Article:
“Hello Nigeria, Greetings from the Big Heart.”
This little ditty of a tune is heard all day on the Nigerian Television Authority Channel 11, Asaba. The commercial runs with footage of traditional dances and sights that can be seen throughout Delta State, “the Big Heart” of Nigeria.
If we are to consider that the heart is the big pump of the body, keeping us alive and that when it fails, we die, then maybe we can use this analogy when looking at Delta State, Nigeria.
At the forefront of Delta State’s politics is oil. More than 40% of Nigeria’s oil is pumped out of the earth beneath the political boundaries of the state. Stand this beside the fact that Nigeria is the sixth largest producer of crude in the world, and we can see that “the Big Heart” moniker given to Delta State is quite apt in the context of a heart being the organ that sustains…lives, economies, social development, etc.
However, it is unfortunate in the case of the Delta State, and all the other states that comprise Nigeria’s oil-rich Niger Delta: oil does not sustain the lives of the people living above the ground under which the oil is extracted. Some 98% of the people living in the heart of the Delta, the creeks and waterways where roads do not penetrate, do not have access to household energy.
Fingers are pointed in the direction of the corrupt politicians ruling over the sweet “black gold.” It is estimated that around $500 billion has been stolen away from Nigeria and placed in foreign bank accounts since it became one of the founding members of OPEC.
500 Billion Dollars.
I try to wrap my head around this reality, but it seems too big to comprehend. Ask any common Nigerian about this theft, and they become angry, upset, hopeless, sometimes saying, “I am ashamed of being Nigerian.”
In the international community, Nigeria is notorious for being the most corrupt country on the planet. Nigerians are considered to be tough, untrustworthy, thieves all of them.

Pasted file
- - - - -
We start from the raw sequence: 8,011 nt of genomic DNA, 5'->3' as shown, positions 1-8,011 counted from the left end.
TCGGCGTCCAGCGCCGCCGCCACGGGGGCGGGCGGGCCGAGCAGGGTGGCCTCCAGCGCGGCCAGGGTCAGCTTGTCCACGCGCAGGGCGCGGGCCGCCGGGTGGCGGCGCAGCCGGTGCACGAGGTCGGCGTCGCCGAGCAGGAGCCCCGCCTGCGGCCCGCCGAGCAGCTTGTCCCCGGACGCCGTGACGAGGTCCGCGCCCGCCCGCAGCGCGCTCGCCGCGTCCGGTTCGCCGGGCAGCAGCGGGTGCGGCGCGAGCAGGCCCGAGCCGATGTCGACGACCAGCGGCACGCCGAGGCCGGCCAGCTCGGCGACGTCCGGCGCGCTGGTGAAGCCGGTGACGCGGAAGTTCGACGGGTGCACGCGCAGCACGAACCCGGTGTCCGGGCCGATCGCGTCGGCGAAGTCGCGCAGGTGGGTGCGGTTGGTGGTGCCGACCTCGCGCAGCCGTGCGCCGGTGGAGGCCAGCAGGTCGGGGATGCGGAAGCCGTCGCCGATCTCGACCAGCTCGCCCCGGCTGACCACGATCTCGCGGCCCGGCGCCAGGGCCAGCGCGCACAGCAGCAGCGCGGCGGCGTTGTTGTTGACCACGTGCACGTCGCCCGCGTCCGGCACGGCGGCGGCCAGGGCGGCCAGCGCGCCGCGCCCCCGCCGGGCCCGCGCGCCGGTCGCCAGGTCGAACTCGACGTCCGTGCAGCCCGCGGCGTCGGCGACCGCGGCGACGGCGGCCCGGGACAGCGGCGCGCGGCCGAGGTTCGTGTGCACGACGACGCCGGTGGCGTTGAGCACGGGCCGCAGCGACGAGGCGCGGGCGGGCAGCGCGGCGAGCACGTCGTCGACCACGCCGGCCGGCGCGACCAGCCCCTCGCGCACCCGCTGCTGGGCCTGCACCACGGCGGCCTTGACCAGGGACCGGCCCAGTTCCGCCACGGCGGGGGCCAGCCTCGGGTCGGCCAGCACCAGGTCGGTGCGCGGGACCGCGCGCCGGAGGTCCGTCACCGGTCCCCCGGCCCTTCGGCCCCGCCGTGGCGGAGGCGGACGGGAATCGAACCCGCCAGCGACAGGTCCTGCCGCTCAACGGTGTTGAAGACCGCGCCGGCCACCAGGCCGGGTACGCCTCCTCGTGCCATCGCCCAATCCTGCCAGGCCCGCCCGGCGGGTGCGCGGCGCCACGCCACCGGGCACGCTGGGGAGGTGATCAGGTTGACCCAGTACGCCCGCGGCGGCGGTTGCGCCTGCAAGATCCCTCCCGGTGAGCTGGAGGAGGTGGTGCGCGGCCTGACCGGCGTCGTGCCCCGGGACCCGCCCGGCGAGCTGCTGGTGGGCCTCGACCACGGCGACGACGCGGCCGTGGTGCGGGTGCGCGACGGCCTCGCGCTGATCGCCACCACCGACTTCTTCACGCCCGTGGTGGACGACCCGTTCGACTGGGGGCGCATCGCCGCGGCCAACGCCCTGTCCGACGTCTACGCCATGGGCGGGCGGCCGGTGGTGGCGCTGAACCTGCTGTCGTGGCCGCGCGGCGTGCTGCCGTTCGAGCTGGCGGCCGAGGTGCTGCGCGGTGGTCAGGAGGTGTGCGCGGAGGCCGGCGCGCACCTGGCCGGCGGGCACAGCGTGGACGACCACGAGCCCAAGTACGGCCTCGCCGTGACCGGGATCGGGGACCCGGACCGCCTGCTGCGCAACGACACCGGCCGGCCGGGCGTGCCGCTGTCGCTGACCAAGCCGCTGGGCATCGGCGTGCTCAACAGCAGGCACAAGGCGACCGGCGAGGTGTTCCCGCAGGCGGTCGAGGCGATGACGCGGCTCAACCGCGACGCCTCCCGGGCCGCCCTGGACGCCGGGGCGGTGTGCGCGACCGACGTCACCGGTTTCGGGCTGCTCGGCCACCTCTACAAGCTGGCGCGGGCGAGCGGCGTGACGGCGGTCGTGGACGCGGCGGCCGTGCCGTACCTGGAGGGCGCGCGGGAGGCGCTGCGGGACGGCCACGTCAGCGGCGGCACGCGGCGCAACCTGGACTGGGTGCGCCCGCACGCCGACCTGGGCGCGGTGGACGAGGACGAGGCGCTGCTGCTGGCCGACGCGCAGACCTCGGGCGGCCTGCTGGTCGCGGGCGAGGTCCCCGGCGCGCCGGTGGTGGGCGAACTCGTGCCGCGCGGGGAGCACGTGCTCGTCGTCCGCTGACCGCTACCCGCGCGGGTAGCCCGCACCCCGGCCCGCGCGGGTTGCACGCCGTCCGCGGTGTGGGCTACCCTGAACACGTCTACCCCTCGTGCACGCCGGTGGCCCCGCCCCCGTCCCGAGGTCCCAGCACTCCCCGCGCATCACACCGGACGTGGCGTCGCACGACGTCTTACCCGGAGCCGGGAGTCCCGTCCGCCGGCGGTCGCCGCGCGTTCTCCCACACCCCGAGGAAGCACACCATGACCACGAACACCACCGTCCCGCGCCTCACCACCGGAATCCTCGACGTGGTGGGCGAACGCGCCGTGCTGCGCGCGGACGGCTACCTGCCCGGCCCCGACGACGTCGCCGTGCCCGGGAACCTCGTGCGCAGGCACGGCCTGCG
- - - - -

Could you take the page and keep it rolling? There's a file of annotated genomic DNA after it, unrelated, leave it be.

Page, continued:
Let’s step back a moment. Nigeria’s population totals 150 million people, the most populous country in Africa. We can say that a few thousand are government workers and politicians. A few thousand more are involved in global business. Add another several thousand people to the group of internet scammers, and we see that maybe a hundred thousand or so fit into the category of corrupt people. I am going to be generous and allow for an even 1 million Nigerians to be actively involved in corrupt activities on a daily basis.
Can you see where I am going with this? What about the vast majority of Nigerians who suffer at the behest of the corrupt livelihoods of the select few of their country men and women?
Listening to my Nigerian counterparts talk about all this saddens me. They are pained by knowing that the problem is too big for them to take on. The towel has been thrown in.
The Big Heart? How long will a people survive when the heart has been attacked by a cancerous scourge? A greed that can be described as evil.
The answer remains to be seen. I can tell you that the look on the faces of Nigeria’s honest folks is one of pain. They see that the heart has not shut down yet, but that it is bleeding.
A big bleeding heart where the blood runs oil black.
(written 4 December 2005)